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2.5 Million Age & Gender Award

A manufacturer claimed that it eliminated a quality control supervisor’s position during a departmental reorganization, but the California Court of Appeal upheld a $2.5 million damage award to the discharged employee, finding that there was sufficient evidence to prove age and gender bias.

Evidence showed that managers overseeing the reorganization made disparaging remarks about women and older employees and that a younger, male employee took over most of the fired worker’s job duties.

The employer manufactures parts for the aerospace industry. The plaintiff worked in the quality assurance department at the company’s Westminster, Calif., plant. She worked for the company for 23 years at the time of her firing in 2012.

The plaintiff had helped set up the quality assurance department at Westminster, where she supervised seven inspectors. Her job duties consisted of directing all the jobs sent to quality assurance for inspection and prioritizing the jobs according to the customers’ delivery dates. She received uniformly positive performance reviews and was never disciplined.

Sometime around 2005, the plaintiff’s supervisor hired an assistant to help with inspections. The assistant was about age 18 or 19 and had no prior relevant experience, and the plaintiff trained him.

In March 2012, during a reorganization of the quality assurance department, managers at Westminster decided to eliminate the plaintiff’s position. They claimed that the decision was based entirely on financial considerations, and that her duties could be redistributed to existing employees and performed at a lower cost.

According to the employer, it did not hire anyone to replace her. However, after she left, her assistant assumed many of her duties, and in January 2014, he became a quality control supervisor.

The plaintiff filed a lawsuit, claiming gender and age discrimination. At trial, she argued to the jury that the employer’s reasons for eliminating her position and firing her were a pretext for discrimination because the younger male worker took over her position after she left. This established, she said, that her position had not been eliminated.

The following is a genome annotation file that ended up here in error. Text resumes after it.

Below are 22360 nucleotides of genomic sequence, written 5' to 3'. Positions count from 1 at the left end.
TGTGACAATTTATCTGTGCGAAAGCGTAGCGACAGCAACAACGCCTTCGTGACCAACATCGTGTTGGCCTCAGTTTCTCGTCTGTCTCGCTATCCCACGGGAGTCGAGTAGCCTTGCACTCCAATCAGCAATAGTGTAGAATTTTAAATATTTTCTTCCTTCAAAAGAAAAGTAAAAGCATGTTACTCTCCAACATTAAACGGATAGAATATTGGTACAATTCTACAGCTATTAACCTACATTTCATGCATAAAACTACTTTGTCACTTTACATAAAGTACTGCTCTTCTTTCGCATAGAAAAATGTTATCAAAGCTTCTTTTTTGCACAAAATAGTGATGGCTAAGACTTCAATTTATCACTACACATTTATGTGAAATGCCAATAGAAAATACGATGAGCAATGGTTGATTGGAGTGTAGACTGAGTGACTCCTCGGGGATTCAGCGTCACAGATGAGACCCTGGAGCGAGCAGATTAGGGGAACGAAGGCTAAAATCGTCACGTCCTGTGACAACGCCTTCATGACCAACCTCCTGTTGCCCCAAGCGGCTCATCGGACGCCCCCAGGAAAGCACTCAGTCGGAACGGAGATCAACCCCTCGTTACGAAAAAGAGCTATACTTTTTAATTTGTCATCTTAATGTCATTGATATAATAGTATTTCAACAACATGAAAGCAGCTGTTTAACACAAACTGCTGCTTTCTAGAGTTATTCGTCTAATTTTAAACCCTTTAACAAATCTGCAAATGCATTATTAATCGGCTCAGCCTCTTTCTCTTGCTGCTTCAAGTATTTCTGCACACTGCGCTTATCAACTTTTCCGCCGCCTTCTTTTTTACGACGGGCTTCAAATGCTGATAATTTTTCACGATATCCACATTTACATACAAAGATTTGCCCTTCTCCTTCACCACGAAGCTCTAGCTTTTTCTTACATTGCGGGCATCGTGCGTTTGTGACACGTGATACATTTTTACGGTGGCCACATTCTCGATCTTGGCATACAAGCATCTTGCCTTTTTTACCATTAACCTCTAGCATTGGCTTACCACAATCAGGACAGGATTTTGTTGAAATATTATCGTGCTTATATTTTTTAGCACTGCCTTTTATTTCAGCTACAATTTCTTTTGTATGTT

The jury returned a verdict in the plaintiff’s favor, awarding her $1.5 million in compensatory economic damages and $7 million in punitive damages. The court reduced the punitive damages award to $1 million.

The employer appealed, arguing that the evidence established that it fired her based on a business decision: Her position was redundant and could be more efficiently performed at a lower cost by existing employees.

The appellate court disagreed and affirmed the trial court’s award of damages.

Although several employees testified that the plaintiff’s firing was a neutral business decision brought about by restructuring and financial needs, significant evidence also contradicted this explanation and suggested age and gender animus, the court said.

During the reorganization, upper management made numerous derogatory comments about “old guard,” “legacy” people and “matriarch style.” These references specifically included the plaintiff and reasonably suggested animosity against her based on age and gender stereotypes, the court said. The comments also suggested animosity to having a mature woman such as the plaintiff in a supervisory position, the court added. This evidence, the court concluded, cast doubt on the employer’s claim that it fired her without any consideration of her age or gender.

Furthermore, the evidence showed that although the younger male employee may not have assumed all of her prior duties, he did assume the basic functions of her position—ensuring quality control.